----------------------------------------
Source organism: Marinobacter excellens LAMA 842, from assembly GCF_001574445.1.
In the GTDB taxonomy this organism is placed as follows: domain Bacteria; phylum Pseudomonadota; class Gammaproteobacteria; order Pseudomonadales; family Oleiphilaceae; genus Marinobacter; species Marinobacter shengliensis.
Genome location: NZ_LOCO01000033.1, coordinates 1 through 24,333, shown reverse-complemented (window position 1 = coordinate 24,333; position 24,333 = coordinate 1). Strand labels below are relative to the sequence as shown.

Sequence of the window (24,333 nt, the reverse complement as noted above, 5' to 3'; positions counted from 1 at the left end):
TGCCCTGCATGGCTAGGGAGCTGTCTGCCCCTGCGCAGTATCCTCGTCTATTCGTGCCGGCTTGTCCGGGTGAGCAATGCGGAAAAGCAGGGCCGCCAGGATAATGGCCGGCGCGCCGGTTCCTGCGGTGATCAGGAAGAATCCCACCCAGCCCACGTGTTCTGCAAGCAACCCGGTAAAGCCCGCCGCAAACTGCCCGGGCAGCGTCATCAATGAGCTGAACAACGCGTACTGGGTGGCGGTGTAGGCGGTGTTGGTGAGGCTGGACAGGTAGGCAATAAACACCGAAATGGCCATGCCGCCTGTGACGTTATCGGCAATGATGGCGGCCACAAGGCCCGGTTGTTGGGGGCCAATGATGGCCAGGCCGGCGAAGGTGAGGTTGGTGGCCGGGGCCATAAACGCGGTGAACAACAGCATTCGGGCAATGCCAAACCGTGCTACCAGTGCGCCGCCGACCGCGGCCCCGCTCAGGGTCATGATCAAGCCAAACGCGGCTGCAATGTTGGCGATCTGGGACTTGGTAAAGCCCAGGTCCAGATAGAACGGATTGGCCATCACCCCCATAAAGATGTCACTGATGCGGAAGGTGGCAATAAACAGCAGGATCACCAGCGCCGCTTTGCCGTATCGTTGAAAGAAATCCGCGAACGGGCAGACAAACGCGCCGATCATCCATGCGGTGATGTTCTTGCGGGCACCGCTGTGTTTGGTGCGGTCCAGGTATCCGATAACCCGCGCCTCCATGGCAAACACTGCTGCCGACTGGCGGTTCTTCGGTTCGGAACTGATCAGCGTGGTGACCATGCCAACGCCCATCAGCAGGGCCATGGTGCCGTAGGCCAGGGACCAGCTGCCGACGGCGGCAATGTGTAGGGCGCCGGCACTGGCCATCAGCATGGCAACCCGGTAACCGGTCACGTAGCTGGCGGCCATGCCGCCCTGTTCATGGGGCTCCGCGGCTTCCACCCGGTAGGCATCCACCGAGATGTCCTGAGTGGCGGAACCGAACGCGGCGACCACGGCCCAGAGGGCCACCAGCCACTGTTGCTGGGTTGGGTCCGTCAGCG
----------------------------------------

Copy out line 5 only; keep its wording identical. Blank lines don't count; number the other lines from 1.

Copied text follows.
TGCCCTGCATGGCTAGGGAGCTGTCTGCCCCTGCGCAGTATCCTCGTCTATTCGTGCCGGCTTGTCCGGGTGAGCAATGCGGAAAAGCAGGGCCGCCAGGATAATGGCCGGCGCGCCGGTTCCTGCGGTGATCAGGAAGAATCCCACCCAGCCCACGTGTTCTGCAAGCAACCCGGTAAAGCCCGCCGCAAACTGCCCGGGCAGCGTCATCAATGAGCTGAACAACGCGTACTGGGTGGCGGTGTAGGCGGTGTTGGTGAGGCTGGACAGGTAGGCAATAAACACCGAAATGGCCATGCCGCCTGTGACGTTATCGGCAATGATGGCGGCCACAAGGCCCGGTTGTTGGGGGCCAATGATGGCCAGGCCGGCGAAGGTGAGGTTGGTGGCCGGGGCCATAAACGCGGTGAACAACAGCATTCGGGCAATGCCAAACCGTGCTACCAGTGCGCCGCCGACCGCGGCCCCGCTCAGGGTCATGATCAAGCCAAACGCGGCTGCAATGTTGGCGATCTGGGACTTGGTAAAGCCCAGGTCCAGATAGAACGGATTGGCCATCACCCCCATAAAGATGTCACTGATGCGGAAGGTGGCAATAAACAGCAGGATCACCAGCGCCGCTTTGCCGTATCGTTGAAAGAAATCCGCGAACGGGCAGACAAACGCGCCGATCATCCATGCGGTGATGTTCTTGCGGGCACCGCTGTGTTTGGTGCGGTCCAGGTATCCGATAACCCGCGCCTCCATGGCAAACACTGCTGCCGACTGGCGGTTCTTCGGTTCGGAACTGATCAGCGTGGTGACCATGCCAACGCCCATCAGCAGGGCCATGGTGCCGTAGGCCAGGGACCAGCTGCCGACGGCGGCAATGTGTAGGGCGCCGGCACTGGCCATCAGCATGGCAACCCGGTAACCGGTCACGTAGCTGGCGGCCATGCCGCCCTGTTCATGGGGCTCCGCGGCTTCCACCCGGTAGGCATCCACCGAGATGTCCTGAGTGGCGGAACCGAACGCGGCGACCACGGCCCAGAGGGCCACCAGCCACTGTTGCTGGGTTGGGTCCGTCAGCG